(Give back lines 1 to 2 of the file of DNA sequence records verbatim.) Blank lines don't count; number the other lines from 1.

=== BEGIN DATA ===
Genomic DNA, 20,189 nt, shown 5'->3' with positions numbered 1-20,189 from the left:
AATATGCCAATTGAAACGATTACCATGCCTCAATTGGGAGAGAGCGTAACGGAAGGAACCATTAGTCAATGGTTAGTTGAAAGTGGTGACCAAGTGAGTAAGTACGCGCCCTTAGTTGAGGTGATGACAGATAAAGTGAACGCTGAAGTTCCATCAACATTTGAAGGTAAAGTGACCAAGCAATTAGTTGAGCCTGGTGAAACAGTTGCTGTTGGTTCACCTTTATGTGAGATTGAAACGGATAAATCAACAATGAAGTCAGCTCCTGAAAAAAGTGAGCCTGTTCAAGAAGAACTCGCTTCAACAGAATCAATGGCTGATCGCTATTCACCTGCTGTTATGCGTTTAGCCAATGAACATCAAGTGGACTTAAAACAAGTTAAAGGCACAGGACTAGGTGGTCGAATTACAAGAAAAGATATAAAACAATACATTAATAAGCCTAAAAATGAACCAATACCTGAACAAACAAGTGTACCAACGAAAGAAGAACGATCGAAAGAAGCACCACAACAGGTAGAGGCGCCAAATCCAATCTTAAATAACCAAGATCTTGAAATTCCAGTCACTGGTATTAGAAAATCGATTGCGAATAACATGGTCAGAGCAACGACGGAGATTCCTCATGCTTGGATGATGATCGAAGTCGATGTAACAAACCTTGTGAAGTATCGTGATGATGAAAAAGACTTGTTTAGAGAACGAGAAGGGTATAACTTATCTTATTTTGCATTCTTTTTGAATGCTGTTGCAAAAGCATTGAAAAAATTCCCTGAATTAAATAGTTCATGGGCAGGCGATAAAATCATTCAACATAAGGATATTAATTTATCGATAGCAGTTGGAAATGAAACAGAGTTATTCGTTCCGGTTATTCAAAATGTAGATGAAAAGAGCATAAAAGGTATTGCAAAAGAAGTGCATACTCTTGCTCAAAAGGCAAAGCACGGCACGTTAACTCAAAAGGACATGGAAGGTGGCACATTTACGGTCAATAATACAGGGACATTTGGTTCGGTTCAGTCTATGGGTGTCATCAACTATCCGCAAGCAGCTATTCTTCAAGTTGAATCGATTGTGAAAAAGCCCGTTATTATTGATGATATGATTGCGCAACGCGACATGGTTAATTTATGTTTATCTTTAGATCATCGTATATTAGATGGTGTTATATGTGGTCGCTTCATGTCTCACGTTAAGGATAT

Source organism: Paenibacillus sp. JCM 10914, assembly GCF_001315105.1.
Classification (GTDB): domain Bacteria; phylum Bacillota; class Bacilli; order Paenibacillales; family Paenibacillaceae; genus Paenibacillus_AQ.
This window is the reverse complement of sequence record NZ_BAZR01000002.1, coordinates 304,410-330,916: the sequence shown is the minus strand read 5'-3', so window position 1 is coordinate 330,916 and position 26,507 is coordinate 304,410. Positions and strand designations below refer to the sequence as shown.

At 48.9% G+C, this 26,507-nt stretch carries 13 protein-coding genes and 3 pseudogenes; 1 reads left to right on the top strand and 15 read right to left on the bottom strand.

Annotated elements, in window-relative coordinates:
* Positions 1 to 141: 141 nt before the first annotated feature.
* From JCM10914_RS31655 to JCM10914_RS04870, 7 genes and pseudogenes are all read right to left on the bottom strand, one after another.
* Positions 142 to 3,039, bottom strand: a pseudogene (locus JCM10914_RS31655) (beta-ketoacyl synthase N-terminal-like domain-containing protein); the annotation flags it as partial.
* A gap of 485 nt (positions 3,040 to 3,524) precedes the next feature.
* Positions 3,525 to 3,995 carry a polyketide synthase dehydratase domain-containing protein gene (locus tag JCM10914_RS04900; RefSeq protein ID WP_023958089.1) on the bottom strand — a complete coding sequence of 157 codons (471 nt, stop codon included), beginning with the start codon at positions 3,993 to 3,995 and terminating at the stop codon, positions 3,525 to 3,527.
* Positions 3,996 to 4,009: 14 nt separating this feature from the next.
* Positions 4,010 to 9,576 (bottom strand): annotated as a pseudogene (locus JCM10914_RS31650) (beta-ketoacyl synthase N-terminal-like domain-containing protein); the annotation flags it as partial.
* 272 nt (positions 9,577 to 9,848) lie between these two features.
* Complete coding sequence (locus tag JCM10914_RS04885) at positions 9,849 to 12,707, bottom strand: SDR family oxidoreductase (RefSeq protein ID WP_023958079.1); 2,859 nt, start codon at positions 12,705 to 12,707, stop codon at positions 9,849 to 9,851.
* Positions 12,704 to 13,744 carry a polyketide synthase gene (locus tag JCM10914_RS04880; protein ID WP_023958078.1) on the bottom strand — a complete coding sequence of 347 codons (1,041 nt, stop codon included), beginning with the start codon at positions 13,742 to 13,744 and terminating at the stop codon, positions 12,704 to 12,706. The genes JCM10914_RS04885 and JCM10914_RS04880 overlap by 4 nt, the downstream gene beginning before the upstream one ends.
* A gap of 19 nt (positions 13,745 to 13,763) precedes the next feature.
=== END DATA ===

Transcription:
Genomic DNA, 20,189 nt, shown 5'->3' with positions numbered 1-20,189 from the left:
AATATGCCAATTGAAACGATTACCATGCCTCAATTGGGAGAGAGCGTAACGGAAGGAACCATTAGTCAATGGTTAGTTGAAAGTGGTGACCAAGTGAGTAAGTACGCGCCCTTAGTTGAGGTGATGACAGATAAAGTGAACGCTGAAGTTCCATCAACATTTGAAGGTAAAGTGACCAAGCAATTAGTTGAGCCTGGTGAAACAGTTGCTGTTGGTTCACCTTTATGTGAGATTGAAACGGATAAATCAACAATGAAGTCAGCTCCTGAAAAAAGTGAGCCTGTTCAAGAAGAACTCGCTTCAACAGAATCAATGGCTGATCGCTATTCACCTGCTGTTATGCGTTTAGCCAATGAACATCAAGTGGACTTAAAACAAGTTAAAGGCACAGGACTAGGTGGTCGAATTACAAGAAAAGATATAAAACAATACATTAATAAGCCTAAAAATGAACCAATACCTGAACAAACAAGTGTACCAACGAAAGAAGAACGATCGAAAGAAGCACCACAACAGGTAGAGGCGCCAAATCCAATCTTAAATAACCAAGATCTTGAAATTCCAGTCACTGGTATTAGAAAATCGATTGCGAATAACATGGTCAGAGCAACGACGGAGATTCCTCATGCTTGGATGATGATCGAAGTCGATGTAACAAACCTTGTGAAGTATCGTGATGATGAAAAAGACTTGTTTAGAGAACGAGAAGGGTATAACTTATCTTATTTTGCATTCTTTTTGAATGCTGTTGCAAAAGCATTGAAAAAATTCCCTGAATTAAATAGTTCATGGGCAGGCGATAAAATCATTCAACATAAGGATATTAATTTATCGATAGCAGTTGGAAATGAAACAGAGTTATTCGTTCCGGTTATTCAAAATGTAGATGAAAAGAGCATAAAAGGTATTGCAAAAGAAGTGCATACTCTTGCTCAAAAGGCAAAGCACGGCACGTTAACTCAAAAGGACATGGAAGGTGGCACATTTACGGTCAATAATACAGGGACATTTGGTTCGGTTCAGTCTATGGGTGTCATCAACTATCCGCAAGCAGCTATTCTTCAAGTTGAATCGATTGTGAAAAAGCCCGTTATTATTGATGATATGATTGCGCAACGCGACATGGTTAATTTATGTTTATCTTTAGATCATCGTATATTAGATGGTGTTATATGTGGTCGCTTCATGTCTCACGTTAAGGATAT